An example of the path of an aircraft, performing a stop and go. The green part is the landing, the blue clock indicates the time when the aircraft is stopped preparing for take-off and the pink part is the take off.
- Low approach - a combination of an approach and a go-around. The aircraft does not touch the runway (unlike touch-and-go/stop-and-go). Unlike missed approach, the aircraft does not start climbing at the missed aprroach point but continues to fly at this height instead. The climb starts at a later point, e.g. after overflying the runway end.
An example of the path of an aircraft, performing a low approach. The flight descends to the minimum descent altitude (or decision altitude) and maintains it until passing over the runway end.
An example of the path of an aircraft, performing a go around. The flight descends to the minimum descent altitude (or decision altitude) and then starts to climb. Note that in a real-life situation the procedure may start before reaching the MDA/DA and sometimes after that.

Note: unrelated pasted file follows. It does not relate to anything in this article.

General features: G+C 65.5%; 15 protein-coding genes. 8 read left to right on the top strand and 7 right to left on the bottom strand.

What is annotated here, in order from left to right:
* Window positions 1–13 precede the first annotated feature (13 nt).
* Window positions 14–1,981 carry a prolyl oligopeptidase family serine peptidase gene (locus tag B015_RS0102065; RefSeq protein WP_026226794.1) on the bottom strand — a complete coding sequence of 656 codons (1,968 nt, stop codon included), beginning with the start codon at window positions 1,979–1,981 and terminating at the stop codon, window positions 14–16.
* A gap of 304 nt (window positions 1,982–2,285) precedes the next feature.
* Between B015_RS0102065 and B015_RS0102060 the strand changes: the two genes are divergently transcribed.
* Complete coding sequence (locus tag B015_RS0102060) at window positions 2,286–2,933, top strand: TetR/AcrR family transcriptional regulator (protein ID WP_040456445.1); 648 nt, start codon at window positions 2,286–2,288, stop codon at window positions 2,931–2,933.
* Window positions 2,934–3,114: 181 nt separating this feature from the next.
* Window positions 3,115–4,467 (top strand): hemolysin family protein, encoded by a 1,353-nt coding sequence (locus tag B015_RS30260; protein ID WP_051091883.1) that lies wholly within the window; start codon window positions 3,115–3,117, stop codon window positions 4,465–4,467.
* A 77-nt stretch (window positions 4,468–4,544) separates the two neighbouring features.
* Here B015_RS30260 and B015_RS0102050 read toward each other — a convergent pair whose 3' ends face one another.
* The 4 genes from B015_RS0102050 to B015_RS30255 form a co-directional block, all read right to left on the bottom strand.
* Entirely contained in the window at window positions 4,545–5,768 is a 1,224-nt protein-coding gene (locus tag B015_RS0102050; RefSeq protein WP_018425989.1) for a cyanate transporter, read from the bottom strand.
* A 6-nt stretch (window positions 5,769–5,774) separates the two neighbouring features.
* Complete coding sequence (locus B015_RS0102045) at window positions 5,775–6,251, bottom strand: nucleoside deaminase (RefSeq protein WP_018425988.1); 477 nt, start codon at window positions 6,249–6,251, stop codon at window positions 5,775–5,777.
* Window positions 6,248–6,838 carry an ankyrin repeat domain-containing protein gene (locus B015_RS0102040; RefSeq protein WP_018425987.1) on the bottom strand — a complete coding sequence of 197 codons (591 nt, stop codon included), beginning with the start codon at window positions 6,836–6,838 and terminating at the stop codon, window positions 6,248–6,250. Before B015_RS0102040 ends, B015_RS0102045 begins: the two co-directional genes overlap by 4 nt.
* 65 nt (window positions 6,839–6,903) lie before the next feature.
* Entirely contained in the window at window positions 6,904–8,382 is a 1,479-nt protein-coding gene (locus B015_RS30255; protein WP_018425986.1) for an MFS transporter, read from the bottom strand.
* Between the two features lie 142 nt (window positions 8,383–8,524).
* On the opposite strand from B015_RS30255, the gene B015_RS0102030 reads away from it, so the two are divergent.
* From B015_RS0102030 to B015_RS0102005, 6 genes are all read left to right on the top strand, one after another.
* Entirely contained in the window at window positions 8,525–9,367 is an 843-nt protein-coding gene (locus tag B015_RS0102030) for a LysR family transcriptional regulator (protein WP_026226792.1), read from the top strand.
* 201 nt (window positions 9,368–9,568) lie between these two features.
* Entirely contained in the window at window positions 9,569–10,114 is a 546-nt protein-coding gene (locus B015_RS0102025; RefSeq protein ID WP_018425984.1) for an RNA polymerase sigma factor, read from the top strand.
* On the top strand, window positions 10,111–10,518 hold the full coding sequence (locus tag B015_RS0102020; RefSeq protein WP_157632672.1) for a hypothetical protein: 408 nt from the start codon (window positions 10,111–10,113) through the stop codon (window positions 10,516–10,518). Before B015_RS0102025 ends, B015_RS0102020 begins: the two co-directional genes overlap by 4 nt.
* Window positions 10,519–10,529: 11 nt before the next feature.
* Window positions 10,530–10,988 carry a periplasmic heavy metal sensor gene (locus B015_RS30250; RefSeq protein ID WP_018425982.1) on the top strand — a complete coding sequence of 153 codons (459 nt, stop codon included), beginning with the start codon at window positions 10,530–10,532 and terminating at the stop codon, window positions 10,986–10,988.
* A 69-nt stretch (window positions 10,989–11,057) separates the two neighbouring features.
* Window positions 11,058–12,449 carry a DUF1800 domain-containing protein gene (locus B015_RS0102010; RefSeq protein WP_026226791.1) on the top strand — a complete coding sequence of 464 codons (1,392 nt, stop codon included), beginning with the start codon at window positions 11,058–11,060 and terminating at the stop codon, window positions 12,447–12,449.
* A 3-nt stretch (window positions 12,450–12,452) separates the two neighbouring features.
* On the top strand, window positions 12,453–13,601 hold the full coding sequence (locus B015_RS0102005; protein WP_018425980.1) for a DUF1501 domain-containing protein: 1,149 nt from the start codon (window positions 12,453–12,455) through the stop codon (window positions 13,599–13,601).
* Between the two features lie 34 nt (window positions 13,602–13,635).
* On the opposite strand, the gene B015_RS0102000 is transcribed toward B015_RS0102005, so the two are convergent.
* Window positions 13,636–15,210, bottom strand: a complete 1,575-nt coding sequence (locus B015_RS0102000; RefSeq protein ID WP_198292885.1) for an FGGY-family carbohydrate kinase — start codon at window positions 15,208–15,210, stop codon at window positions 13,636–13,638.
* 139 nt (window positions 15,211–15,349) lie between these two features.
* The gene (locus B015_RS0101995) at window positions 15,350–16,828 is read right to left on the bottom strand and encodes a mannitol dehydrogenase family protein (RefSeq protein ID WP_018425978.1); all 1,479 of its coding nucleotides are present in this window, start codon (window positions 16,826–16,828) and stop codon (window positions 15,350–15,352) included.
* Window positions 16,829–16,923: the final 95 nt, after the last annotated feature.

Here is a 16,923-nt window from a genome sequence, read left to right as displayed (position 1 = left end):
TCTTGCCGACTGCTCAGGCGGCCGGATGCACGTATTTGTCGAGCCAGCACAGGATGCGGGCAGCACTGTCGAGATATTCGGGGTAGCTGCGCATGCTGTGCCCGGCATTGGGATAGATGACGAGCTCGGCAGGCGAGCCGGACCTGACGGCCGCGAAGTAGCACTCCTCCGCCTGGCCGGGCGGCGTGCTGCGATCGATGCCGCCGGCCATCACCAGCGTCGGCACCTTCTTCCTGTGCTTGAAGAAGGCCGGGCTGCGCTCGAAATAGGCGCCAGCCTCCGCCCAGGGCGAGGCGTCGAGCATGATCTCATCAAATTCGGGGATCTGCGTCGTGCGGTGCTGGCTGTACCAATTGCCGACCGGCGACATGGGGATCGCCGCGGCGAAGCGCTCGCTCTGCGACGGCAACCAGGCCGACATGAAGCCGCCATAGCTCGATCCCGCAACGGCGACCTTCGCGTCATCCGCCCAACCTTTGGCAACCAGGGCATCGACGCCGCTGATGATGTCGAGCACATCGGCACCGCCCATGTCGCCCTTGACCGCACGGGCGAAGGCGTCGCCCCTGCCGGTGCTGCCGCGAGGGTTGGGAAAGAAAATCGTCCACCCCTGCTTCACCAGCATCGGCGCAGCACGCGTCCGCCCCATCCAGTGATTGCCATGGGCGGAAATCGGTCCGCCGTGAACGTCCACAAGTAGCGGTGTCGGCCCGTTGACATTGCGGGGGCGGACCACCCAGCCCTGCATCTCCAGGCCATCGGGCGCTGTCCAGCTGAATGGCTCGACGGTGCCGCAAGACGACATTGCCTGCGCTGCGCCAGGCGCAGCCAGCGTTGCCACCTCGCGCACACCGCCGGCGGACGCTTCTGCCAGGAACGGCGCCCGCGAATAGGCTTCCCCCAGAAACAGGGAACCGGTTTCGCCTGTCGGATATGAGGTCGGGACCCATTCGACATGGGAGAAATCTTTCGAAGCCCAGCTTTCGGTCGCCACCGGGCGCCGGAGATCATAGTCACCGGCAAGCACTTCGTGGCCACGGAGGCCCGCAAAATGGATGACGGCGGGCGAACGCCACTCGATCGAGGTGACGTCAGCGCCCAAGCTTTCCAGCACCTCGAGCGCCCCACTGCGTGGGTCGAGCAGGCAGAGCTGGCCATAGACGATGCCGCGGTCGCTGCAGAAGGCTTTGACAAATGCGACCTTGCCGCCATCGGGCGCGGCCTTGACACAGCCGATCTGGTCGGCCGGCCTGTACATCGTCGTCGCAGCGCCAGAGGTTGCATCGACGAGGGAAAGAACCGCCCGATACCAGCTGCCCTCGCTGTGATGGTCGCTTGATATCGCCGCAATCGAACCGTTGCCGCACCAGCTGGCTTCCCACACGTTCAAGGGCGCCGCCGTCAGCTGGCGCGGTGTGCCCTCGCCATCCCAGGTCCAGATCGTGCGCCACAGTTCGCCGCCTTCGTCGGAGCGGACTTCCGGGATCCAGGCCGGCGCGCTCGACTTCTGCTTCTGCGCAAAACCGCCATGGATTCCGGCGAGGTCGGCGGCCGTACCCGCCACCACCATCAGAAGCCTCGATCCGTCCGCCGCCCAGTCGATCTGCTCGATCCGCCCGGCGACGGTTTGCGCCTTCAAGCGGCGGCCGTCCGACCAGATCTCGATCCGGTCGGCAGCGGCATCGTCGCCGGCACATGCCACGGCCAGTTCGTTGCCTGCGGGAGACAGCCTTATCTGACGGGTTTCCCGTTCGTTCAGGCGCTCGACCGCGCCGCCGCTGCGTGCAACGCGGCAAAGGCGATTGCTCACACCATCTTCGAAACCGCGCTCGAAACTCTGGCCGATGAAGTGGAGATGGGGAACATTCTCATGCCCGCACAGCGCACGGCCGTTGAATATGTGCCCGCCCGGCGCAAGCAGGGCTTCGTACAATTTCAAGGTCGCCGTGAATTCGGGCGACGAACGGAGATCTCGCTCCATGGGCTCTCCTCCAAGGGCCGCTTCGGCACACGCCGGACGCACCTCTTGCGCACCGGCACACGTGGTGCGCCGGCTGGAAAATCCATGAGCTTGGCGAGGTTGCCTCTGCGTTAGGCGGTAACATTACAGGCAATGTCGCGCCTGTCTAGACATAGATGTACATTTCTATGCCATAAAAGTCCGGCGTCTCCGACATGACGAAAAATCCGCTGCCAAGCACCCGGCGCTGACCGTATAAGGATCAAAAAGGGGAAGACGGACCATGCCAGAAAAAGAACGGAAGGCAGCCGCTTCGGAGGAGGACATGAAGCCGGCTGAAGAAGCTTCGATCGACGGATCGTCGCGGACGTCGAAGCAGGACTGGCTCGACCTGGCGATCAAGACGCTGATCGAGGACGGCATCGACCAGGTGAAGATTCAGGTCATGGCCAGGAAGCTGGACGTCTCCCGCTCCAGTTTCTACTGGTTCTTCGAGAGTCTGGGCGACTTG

- Full-stop landing followed by a taxi-back take-off. The aircraft exits the runway (as if this were the end of the flight) and then taxies to the holding point. Sometimes (wind and traffic permitting) a backtrack can be used to take off from the opposite direction. The advantage of this option is that it fully represents both parts of the flight. The downside is that it is the most time consuming.
An example of the path of an aircraft, performing a taxi-back for take off.
Cleared for the option
Note: The procedure described in this section is used in the United States and the United Kingdom (and possibly, other countries). It is not a universally adopted ICAO procedure.
The "Cleared for the Option" procedure will permit an instructor, flight examiner or pilot the option to make a choice between:
- low approach
- missed approach
- full stop landing
This procedure can be very beneficial in a training situation in that neither the student pilot nor examinee would know what manoeuvre would be accomplished. The pilot should make a request for this procedure passing the final approach fix inbound on an instrument approach or entering downwind for a VFR traffic pattern.
The advantages of this procedure as a training aid are that it enables an instructor or examiner to obtain the reaction of a trainee or examinee under changing conditions, the pilot would not have to discontinue an approach in the middle of the procedure due to student error or pilot proficiency requirements, and finally it allows more flexibility and economy in training programs. This procedure will only be used at those locations with an operational control tower and will be subject to ATC approval.